By Julio Morales
First, unforeseen circumstances prompted Claudia Casares to voluntarily leave her full-time job in December. Then, just this week, her car was stolen from in front of her El Centro apartment.
Yet, she does find some relief knowing that her family is there to support her during this rough patch. Nor does she doubt she would do the same had they come to her for assistance.
“We’ve always been together,” Casares said as she spent the morning at Bucklin Park with her son, sister and cousin, “all of us.”
Indeed, her immediate and extended family has made it a point to spend a lot of time together. While special occasions such as holidays, weddings, births and birthdays often serve as the perfect reason to get together, Casares’ extended family gathers quite regularly, “just to get together,” said her sister, Yadira Flores.
Such close family relationships are prevalent within the Latino community, researchers have noted. Latino culture is characterized as a collectivist culture, where positive social interaction among family is prioritized and highly valued.
These days the Flores family’s El Centro household hosts the gatherings that her grandparents initiated.
“That’s probably why we do them,” Flores said, “to keep up the family tradition.”
Family members from around the Valley and Mexicali will gather to spend the greater part of a day together.
“We’re Mexican, so it’s 20-plus,” Flores said, referring to the number of guests she often accommodates on a monthly basis.
And when it comes to cleaning up after such a considerable crowd, “everybody helps out,” she said.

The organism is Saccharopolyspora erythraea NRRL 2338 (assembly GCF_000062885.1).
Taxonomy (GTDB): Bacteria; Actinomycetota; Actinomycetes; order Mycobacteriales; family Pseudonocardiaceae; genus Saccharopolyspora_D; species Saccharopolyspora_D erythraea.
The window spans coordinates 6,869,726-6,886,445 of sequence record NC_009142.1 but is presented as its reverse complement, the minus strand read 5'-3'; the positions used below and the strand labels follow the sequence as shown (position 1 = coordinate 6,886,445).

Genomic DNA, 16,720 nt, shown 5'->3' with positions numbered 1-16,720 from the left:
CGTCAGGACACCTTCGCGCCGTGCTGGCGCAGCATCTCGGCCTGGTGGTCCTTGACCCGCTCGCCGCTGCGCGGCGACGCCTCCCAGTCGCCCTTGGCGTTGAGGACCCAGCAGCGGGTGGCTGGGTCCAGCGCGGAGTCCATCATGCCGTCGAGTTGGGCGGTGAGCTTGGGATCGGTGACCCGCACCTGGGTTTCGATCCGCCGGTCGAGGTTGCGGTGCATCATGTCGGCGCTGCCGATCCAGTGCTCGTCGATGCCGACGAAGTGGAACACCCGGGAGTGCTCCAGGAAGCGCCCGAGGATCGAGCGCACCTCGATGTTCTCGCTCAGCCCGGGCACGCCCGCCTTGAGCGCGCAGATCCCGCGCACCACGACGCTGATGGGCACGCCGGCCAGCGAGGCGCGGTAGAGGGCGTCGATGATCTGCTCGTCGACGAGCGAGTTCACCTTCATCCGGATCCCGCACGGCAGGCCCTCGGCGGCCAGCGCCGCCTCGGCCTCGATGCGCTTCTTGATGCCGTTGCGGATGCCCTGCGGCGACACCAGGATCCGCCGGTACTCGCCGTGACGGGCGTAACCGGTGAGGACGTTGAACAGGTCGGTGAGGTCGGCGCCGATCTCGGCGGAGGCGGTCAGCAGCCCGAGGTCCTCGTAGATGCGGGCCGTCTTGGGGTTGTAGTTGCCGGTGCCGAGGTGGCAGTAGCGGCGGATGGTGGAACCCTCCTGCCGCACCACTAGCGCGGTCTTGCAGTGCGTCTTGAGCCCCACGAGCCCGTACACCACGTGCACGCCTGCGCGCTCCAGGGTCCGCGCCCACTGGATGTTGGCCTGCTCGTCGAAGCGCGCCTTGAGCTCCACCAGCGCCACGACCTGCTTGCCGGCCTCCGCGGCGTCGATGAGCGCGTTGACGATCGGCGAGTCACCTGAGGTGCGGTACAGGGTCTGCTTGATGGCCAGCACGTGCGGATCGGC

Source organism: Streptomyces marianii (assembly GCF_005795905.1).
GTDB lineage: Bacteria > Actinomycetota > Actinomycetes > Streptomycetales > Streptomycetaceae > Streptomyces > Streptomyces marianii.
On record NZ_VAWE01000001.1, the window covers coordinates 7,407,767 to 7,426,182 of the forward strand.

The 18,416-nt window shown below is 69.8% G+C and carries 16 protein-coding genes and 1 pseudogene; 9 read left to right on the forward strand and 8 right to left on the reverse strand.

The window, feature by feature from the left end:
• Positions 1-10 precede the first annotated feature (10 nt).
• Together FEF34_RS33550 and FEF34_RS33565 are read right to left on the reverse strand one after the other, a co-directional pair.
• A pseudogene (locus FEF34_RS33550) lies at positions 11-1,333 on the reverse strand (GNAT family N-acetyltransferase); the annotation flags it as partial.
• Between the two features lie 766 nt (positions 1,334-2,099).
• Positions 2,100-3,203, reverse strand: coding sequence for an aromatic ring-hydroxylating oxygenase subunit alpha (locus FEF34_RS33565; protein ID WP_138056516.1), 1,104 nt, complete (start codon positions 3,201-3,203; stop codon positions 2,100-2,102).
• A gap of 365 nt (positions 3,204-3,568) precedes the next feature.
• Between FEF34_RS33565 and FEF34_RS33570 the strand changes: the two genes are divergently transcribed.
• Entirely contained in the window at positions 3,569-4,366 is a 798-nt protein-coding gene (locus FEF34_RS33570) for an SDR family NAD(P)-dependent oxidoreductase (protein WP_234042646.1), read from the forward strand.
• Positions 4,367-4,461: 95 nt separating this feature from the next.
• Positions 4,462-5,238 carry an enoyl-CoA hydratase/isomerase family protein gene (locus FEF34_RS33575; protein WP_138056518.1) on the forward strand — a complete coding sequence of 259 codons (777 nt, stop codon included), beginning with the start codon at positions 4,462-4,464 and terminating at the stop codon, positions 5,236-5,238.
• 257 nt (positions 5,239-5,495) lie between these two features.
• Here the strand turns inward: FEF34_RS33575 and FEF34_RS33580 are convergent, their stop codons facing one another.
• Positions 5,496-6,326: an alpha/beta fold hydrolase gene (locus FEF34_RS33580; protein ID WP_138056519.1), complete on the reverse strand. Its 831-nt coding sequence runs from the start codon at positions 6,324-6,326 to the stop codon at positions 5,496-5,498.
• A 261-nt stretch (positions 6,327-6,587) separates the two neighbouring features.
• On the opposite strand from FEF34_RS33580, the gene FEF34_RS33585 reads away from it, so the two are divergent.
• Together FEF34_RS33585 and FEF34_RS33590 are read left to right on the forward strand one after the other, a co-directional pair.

While cultures the world over value the significance of the family, the manner in which it is expressed varies, said Belinda Campos, assistant professor of Chicano/Latino studies at the University of California, Irvine.
For Latinos, it can also vary. Depending on how an individual perceives their familial obligations, this may include moving away to establish a career that would bring prestige to the family, or staying close by so as not to sever ties.
The socialization process that underlies such behavior and values likely begins during childhood, Campos said.
For Gladys Pimentel, there is no doubt where her family loyalty stems from.
“It’s how our parents brought us up,” she said.
The day when her parents may have to rely on her for support is inevitable, yet hardly cause for alarm, she said.
Contributing to the financial well-being of parents and extended family is also common within Latino households, said Campos.
While financially assisting family members is certainly not exclusive to Latinos, one study suggests Latinos may receive more satisfaction from providing such help.
Using functional magnetic resonance imaging to scan the regions of the brain associated with reward activity, researchers tasked a relatively small sample size of subjects with exercises in which they could earn money for themselves and contribute money to their families.
Latinos showed more reward activity when contributing to the family, while non-Latino subjects showed more reward activity when gaining cash for themselves.
The researchers suggested that if driven solely by feelings of obligation, Latinos’ “neural evidence of reward processing” would not have been as evident.
Despite the fact that providing family assistance may force one to sacrifice time, money, educational or career goals, the report’s authors stated such “high levels” of family assistance may be driven in part by the “rewarding nature of the activity.”
Source: Imperial Valley Press